Occasionally a documentarian strikes pure gold in the unearthing of larger-than-life subject matter, which is exactly what director Chris Smith (Jim & Andy: The Great Beyond) does here in his debut feature. American Movie focuses on deluded but amiable loser Mark Borchardt and his attempts to make the “great American movie” while unable to keep up with the child maintenance for this three kids, hold down any regular employment or pay back all the money his once-encouraging family have lent him throughout the years.
Aided by his best friend, a dead-eyed acid and booze casualty called Mark, we follow the making of his low-budget horror short Coven, which he hopes will eventually fund his ultimate dream project. Even the most accomplished script-writers would struggle to craft such well-defined characters and the hilarious situations they find himself in. Seeing Mark’s weak, elderly uncle (and reluctant moneyman) attempts at providing a dubbed line of dialogue in post-production and failing disastrously time and time again is utterly priceless. Unmissable.
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SEARCHING FOR SUGAR MAN
One of the wonderful instances where truth is stranger, the Academy Award-winning Searching for Sugar Man follows two South African music lovers who set out to discover the truth about American musician Rodriguez, a sing-songwriter with an fevered, almost Bob Dylan-like cult following in their home country, but who is unknown elsewhere, including the US.
Amongst the film’s many delicious twists and turns is a compelling look at a talent who wasn’t tainted by fame, largely because it eluded him for so long. Watching the footage of a gobsmacked Rodriguez being joyously received by his adoring fanbase upon touching down in Cape Town is incredibly poignant. Anyone unfamiliar with Rodriquez and his musical legacy prior to this documentary will immediately be accessing their music streaming/downloading sites to immerse themselves with the singer’s incredible back catalogue as soon as the end credits roll.
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DIANA VREELAND: The Eye Has to Travel
Ostensibly this film about legendary Vogue writer/editor Diana Vreeland may look like it holds limited appeal to those outside of the fashionista crowd, but that’s far from the case. It’s a fun and fascinating history lesson which illustrates how Vreeland made her indelible mark through the decades, from challenging and bringing change to the post-war female sexual liberation via the fashion world, through to hitting her stride in the Swinging Sixties and beyond.
The film is comprised of a series of one-to-one interviews, archival TV footage and chats with her close associates where we’re witness to Vreeland’s Forrest Gump-esque habit of rubbing shoulders with significant historical figures offers some of the most entertaining moments in the film, as she nonchalantly reels off encounters with the likes of Wallis Simpson, Coco Chanel, Buffalo Bill and even a young Adolf Hitler (she recognised that the Fuhrer’s moustache was a massive fashion faux pas back when he was Chancellor).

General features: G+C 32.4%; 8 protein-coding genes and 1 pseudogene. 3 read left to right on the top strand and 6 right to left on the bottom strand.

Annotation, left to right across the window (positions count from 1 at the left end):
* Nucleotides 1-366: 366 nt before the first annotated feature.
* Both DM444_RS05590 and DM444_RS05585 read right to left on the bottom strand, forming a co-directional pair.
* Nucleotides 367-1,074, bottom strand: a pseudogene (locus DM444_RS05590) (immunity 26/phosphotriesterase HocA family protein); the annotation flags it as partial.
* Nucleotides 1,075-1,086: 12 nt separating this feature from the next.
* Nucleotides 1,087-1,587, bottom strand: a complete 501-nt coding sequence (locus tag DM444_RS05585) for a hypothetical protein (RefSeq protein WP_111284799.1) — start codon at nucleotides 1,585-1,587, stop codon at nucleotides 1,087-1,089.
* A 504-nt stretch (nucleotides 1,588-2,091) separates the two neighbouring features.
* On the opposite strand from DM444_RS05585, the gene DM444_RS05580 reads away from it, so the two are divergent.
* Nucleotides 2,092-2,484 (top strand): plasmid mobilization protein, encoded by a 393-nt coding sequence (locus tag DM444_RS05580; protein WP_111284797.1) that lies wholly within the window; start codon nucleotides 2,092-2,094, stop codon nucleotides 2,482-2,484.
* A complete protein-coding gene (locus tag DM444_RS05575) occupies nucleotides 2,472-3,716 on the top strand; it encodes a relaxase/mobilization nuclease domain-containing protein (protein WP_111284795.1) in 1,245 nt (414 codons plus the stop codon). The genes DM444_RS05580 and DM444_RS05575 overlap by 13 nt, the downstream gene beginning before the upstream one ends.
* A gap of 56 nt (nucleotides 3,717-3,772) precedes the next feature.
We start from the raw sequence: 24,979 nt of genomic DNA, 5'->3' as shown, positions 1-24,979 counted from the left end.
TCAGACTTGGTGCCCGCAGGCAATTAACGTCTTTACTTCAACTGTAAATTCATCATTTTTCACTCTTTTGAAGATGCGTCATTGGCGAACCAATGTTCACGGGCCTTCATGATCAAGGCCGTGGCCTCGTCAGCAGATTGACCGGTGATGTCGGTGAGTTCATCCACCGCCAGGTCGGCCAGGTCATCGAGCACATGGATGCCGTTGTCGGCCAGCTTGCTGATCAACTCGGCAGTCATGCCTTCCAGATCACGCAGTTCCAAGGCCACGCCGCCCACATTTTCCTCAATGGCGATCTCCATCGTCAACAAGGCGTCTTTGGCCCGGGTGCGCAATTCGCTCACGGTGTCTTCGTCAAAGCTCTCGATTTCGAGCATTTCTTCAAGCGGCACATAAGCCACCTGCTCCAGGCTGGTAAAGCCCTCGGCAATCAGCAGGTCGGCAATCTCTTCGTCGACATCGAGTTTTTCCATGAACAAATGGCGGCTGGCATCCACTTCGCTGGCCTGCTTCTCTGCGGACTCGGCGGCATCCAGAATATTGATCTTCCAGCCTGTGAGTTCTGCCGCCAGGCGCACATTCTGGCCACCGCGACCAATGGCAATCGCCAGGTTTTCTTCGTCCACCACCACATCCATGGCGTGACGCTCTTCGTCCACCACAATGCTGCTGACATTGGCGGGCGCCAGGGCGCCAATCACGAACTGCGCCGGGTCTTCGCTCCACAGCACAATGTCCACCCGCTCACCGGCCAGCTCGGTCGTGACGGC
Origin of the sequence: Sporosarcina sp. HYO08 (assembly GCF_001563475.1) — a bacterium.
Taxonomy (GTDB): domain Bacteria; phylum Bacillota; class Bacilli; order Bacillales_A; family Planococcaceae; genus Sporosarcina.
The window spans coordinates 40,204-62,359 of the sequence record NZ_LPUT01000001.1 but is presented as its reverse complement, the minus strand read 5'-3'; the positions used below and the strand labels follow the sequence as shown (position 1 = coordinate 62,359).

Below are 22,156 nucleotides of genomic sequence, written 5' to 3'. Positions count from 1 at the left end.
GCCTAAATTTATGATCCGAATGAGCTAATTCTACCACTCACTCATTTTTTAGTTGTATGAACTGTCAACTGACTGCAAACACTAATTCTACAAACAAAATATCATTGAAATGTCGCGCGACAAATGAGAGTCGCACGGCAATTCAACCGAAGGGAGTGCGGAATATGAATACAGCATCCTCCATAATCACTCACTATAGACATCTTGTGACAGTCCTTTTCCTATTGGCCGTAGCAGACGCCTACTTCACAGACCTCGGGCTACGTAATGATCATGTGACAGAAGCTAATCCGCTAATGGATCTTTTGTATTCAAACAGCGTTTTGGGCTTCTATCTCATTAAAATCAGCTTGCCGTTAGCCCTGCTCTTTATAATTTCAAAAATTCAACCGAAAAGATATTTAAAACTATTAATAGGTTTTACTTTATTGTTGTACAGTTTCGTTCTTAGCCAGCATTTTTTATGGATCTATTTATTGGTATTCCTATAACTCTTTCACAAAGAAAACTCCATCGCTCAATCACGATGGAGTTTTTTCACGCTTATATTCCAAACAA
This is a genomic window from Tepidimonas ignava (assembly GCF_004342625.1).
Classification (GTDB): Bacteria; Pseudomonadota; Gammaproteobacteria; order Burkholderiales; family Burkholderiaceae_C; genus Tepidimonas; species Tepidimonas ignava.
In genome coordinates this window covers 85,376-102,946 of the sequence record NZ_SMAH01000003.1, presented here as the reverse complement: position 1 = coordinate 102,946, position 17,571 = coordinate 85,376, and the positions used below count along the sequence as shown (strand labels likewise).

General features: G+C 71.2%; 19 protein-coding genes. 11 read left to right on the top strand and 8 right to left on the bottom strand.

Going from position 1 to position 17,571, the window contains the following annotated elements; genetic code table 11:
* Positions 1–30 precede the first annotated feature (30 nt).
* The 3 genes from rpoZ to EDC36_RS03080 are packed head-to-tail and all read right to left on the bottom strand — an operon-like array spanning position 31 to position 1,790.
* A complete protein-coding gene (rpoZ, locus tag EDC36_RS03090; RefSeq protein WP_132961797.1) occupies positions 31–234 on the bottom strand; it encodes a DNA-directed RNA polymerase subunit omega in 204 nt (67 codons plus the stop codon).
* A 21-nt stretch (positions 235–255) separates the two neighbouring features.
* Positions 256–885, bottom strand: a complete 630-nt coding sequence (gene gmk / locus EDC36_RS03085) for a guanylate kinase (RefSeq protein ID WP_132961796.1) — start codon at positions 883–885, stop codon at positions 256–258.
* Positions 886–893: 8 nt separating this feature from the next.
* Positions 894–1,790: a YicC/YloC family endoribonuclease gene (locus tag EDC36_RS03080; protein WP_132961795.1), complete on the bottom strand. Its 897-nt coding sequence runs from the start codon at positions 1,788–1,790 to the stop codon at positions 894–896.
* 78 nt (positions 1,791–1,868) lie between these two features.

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Every once in a while a real-life tale springs up seemingly out of nowhere, offering the kind of rich reveal and intriguing backstory documentary makers could only dream about chancing upon. The Wolfpack opens with a homemade version of Reservoir Dogs being recreated by a group of similar- looking teenagers, all of whom are giving surprisingly committed performances. In fact, you could be forgiven in thinking that you’ve stumbled into the middle of a team of real-life counterparts to Wes Anderson’s precocious central character from Rushmore.
What transpire is that those performing, the Angulo brothers, have almost exclusively been confined from an early age to a cramped threadbare Lower East Side New York apartment by their controlling father and home-schooled by a loving, if ill-advised, mother. Crystal Moselle’s absorbing debut works as a non-fiction companion piece to Yorgos Lanthimos’ 2009 darkly comic social satire Dogtooth. The Wolfpack is bizarre viewing at time yet ultimately offers an uplifting and inspiring story of a band of outsiders.
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The world-renowned Don McCullin spent over three decades of his illustrious career on the frontline of human conflict. From 1969 to 1984, he was the celebrated photographer for The Sunday Times, where he covered an assortment of wars, a number of famines around the world, and even the plight of the homeless in sixties London.
Unsurprisingly, all of the above makes for an enthralling documentary, but filmmakers David Morris and Jacqui Morris have gone one better than a simple biopic by actually calling on the man himself to offer a haunting retrospective of his work. You may have casually leafed through one of the photographer’s books in the past, or even visited a gallery of this work, but this documentary is a must-see for anyone who has ever expressed an interest in learning what life is like on the other side of the lens.
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